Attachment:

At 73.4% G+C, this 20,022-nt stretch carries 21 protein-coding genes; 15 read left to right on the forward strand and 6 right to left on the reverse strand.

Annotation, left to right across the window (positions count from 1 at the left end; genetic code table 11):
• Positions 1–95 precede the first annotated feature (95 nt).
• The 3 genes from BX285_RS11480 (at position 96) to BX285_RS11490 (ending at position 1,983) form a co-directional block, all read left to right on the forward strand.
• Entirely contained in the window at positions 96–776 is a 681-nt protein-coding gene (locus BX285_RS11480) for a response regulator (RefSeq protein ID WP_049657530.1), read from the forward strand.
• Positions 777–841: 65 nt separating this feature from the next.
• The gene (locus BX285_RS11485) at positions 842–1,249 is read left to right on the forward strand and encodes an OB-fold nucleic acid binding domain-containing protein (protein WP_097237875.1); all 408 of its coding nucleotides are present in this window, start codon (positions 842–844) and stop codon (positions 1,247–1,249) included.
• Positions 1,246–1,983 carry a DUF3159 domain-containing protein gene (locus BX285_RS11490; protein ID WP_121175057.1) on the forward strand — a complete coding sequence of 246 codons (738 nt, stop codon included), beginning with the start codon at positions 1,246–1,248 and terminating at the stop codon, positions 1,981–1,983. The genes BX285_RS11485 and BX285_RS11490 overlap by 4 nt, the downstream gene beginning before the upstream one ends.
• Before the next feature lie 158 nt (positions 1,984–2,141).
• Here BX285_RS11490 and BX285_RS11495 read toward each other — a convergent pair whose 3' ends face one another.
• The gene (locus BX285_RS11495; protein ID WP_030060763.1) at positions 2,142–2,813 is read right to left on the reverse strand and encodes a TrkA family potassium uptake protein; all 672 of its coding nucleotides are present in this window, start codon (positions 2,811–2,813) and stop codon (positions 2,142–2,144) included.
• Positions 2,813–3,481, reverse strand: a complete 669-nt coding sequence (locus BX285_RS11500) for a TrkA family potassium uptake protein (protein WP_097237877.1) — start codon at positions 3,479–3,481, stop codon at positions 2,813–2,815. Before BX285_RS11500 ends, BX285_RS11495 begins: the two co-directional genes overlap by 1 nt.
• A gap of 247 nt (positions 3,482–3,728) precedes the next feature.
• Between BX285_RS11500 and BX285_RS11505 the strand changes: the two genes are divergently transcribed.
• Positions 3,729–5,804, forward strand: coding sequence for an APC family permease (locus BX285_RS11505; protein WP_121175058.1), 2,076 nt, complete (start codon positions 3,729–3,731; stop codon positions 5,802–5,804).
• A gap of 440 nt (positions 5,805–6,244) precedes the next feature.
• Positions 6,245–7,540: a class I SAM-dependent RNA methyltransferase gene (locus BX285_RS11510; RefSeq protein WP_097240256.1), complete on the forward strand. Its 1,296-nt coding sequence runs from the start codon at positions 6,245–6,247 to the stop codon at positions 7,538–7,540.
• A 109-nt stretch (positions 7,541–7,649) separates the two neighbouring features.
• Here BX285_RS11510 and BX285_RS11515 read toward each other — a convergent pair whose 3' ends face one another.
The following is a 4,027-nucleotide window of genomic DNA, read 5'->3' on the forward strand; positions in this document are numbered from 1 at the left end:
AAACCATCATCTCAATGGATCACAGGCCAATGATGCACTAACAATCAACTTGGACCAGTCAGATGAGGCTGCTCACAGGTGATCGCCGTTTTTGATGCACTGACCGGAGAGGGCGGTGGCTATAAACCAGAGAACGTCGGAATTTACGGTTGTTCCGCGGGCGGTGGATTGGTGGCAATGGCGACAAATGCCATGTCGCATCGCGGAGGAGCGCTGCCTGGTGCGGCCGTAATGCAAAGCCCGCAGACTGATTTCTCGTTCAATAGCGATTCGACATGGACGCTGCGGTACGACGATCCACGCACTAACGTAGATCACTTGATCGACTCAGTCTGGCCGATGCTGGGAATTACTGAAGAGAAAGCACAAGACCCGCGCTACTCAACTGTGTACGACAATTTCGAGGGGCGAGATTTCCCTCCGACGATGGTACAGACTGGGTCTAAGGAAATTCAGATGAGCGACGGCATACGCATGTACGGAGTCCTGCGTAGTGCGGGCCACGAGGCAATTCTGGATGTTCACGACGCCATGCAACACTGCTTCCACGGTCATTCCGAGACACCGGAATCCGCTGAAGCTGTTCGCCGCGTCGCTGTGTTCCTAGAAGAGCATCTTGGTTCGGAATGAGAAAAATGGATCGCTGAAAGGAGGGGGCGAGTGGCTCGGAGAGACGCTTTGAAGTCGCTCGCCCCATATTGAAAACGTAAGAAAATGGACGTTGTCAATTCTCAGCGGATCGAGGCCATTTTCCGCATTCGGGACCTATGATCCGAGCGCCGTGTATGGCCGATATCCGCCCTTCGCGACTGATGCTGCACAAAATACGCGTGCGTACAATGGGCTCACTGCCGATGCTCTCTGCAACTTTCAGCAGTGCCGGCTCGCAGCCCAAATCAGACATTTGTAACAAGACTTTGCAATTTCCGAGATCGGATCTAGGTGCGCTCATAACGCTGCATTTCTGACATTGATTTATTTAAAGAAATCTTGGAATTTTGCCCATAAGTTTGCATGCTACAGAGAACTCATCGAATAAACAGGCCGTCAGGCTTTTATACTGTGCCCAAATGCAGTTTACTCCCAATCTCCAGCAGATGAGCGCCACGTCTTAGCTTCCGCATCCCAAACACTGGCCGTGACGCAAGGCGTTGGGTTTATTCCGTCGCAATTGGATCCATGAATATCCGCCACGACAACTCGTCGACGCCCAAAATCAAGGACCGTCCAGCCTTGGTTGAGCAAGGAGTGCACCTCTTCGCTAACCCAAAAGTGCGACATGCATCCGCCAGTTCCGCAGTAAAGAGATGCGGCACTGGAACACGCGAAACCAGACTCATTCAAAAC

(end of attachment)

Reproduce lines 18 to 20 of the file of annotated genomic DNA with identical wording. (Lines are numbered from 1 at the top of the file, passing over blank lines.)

• A 109-nt stretch (positions 7,541–7,649) separates the two neighbouring features.
• Here BX285_RS11510 and BX285_RS11515 read toward each other — a convergent pair whose 3' ends face one another.
The following is a 4,027-nucleotide window of genomic DNA, read 5'->3' on the forward strand; positions in this document are numbered from 1 at the left end: